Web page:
Friday, April 13, 2012

The Princess Invitation



My grand-daughter, Jillian, is turning four next week and I got the privelege of making the invitations for her princess birthday party.  I thought you might enjoy a little tutorial on the process.  NOT that I am anything special when it comes to paper crafting, but I have to admit that I almost enjoy playing with paper as much as I enjoy playing with fabric!




My daughter picked out the paper.  She knew exactly the look she wanted and she has a great eye for papers that don't really go together, but yet they do. 
 I love the Shabby Chic look paper.



The first thing I did was sit down at my computer and design the wording part of the invitation.  My favorite program for this sort of thing is Microsoft Publisher.  Microsoft Word would work fine but I just love the ease of use with Publisher.  Once I got the wording figured out and aligned the way I wanted it, I printed them up on solid pink cardstock. 




I designed the invitations to be 5 1/2 inches wide by 8 1/2 inches long (so that the folded size would be 5 1/2 by 4 1/2 and fit perfectly in the envelopes I had on hand).  Also, that means that all I had to do was cut the  8 1/2 inch by 11 inch cardstock in half after printing.  Saves a lot of cutting time.  There are many, many paper cutters on the market these days.  But me?  I LOVE my heavy duty old fashioned paper cutter.  I cut all the cardstock in half after printing. 




Because I really like invitations to have a nice crisp fold, I use a little tool that is made just for that (its called a bone folder).  I do not like invitations that are just folded without a crease, they just don't look professional.  So, I placed a nice crease in each invitation and then set them aside.



I measured and cut all my little squares of paper, according to the design that had in my head! 
I set all these aside until I had the number I needed.



I like to ink the edges of paper to give it more dimension.  I felt that these little squares of paper really needed inking.  I'm sure that "real" paper crafters have a much more professional way of doing this; but I just hold the inkpad in one hand and my paper in the other and just run the edges lightly over the ink pad.  Once I had all the little squares inked, I began to assemble.




This picture above really shows how inking the squares brings them to life, don't you think?
Don't be too alarmed if you feel like you smear the ink, or over-ink your paper.  It really
doesn't seem to matter. 





After all the squares of paper were adhered to the invitation, I set them aside.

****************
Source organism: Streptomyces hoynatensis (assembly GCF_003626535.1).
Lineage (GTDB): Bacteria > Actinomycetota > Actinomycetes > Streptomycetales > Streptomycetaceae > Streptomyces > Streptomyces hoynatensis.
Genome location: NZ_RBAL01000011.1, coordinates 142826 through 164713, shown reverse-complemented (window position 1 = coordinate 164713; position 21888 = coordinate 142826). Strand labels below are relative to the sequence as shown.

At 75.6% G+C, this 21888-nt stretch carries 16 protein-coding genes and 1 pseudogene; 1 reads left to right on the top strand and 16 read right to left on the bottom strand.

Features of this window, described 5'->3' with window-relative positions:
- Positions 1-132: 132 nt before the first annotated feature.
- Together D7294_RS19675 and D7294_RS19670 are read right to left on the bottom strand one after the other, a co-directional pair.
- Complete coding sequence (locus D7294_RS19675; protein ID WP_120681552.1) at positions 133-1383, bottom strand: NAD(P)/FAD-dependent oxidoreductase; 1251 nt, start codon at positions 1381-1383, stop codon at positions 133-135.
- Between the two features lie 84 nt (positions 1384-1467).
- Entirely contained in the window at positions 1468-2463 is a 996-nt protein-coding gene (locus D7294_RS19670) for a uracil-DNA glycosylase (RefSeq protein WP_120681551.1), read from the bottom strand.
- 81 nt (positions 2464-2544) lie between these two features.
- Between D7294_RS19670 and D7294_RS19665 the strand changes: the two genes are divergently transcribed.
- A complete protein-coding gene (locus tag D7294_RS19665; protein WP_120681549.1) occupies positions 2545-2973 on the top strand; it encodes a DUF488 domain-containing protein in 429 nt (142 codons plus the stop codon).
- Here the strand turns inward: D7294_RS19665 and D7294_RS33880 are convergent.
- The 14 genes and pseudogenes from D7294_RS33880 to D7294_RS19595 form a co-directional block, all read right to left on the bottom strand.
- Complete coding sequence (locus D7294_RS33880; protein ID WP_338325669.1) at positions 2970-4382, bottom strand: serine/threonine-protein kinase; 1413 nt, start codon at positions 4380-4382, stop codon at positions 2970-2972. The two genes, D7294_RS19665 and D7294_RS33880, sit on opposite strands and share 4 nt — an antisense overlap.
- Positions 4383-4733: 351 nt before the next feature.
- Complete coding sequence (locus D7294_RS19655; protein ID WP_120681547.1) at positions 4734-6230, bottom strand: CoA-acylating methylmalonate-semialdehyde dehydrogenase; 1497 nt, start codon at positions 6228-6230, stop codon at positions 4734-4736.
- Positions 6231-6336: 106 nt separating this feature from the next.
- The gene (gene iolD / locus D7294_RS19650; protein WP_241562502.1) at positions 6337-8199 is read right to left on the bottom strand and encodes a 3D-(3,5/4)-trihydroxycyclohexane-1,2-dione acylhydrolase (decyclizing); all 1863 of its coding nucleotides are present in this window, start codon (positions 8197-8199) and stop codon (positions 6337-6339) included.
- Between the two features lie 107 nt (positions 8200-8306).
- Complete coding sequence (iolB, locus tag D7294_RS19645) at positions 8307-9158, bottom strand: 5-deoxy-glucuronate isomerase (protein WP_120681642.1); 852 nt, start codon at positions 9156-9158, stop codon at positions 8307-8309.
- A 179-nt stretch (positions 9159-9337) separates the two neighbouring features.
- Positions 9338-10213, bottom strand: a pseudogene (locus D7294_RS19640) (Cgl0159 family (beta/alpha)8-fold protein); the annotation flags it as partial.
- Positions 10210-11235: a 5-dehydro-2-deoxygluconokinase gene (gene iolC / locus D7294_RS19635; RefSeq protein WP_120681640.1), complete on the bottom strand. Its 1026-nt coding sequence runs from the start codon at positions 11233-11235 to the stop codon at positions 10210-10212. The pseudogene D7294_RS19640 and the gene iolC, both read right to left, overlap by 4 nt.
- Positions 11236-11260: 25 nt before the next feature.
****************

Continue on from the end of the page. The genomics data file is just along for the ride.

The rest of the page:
I used my Cricut to cut out the glittery princess crown for the front of the invitation.  If you do not own a Cricut, its time you get one! (You can read about them here.)  I love mine.  I feel like paper crafting with the Cricut is a life saver.  The only thing I see as a disadvantage is the cost of the cartridges; however, every one that I own I was able to buy on ebay for a very good price. 



The cartridge I used is called Once Upon A Princess and I love the crown with the
cut out number inside. 



I adhered a little scrap of paper behind the number so that when it was attached to the invitation the number 4 would really stand out.



I used pop dots at a few points on the back of the crown to cause it to really "pop" when placed on the invitation.  It really gives it a 3D effect.  (Unfortunately, on the invitations we mailed we didn't use the pop dots, the thickness can cause problems when they run through the postal machines.)




And there it is!    The perfect invite to the Princess Party! 



Sharing at these fabulous link parties:
It's OVerflowing


"My entry to Uncommonly Yours link party @ Uncommon sponsored by Appliances Online and the Bosch Washing Machines."


Tuesday, April 3, 2012

Picture Board Tutorial




I promised you a tutorial to make the picture bulletin boards.  Here it is!


Here is everything you need to buy, find in your craft box, or if you're like me its usually
 a little of both:

Cork Boards (mine were 12 inches square)
Spray Adhesive
Ribbon
Fabric remnants
Measuring tape
Pinking shear scissors (or you can use regular ones)
Glue gun and a few extra glue sticks
Button cover kit


I really, really like feedsack fabric; whether it is the real deal vintage or the reproduction.  
 I used some reproduction feedsack fabric that I've had for awhile.  I also just used some of the ribbon that I had on hand. 

Step One:

Measure your cork boards and add about 1 inch all the way around; this is the size you
will want your fabric to be. 

Measure and cut your fabric.  I used pinking shears because I like the finish look they give.  (Not that you can see it as these will be on the wall, but oh well I still like the finished look!)

Iron your fabric nice and smooth.



Step Two:
Spray your cork board with spray adhesive.  (Be sure to do this outside - this stuff is a big mess if you get it on things you don't want it to be on!)
Lay your cork board on the wrong side of your ironed fabric.  Flip it over and smooth out any wrinkles.  The adhesive is pretty forgiving on the cork board.  You can pull your fabric off and put it back on if you have wrinkles you can't smooth out.   (Sorry I don't have a picture of this!)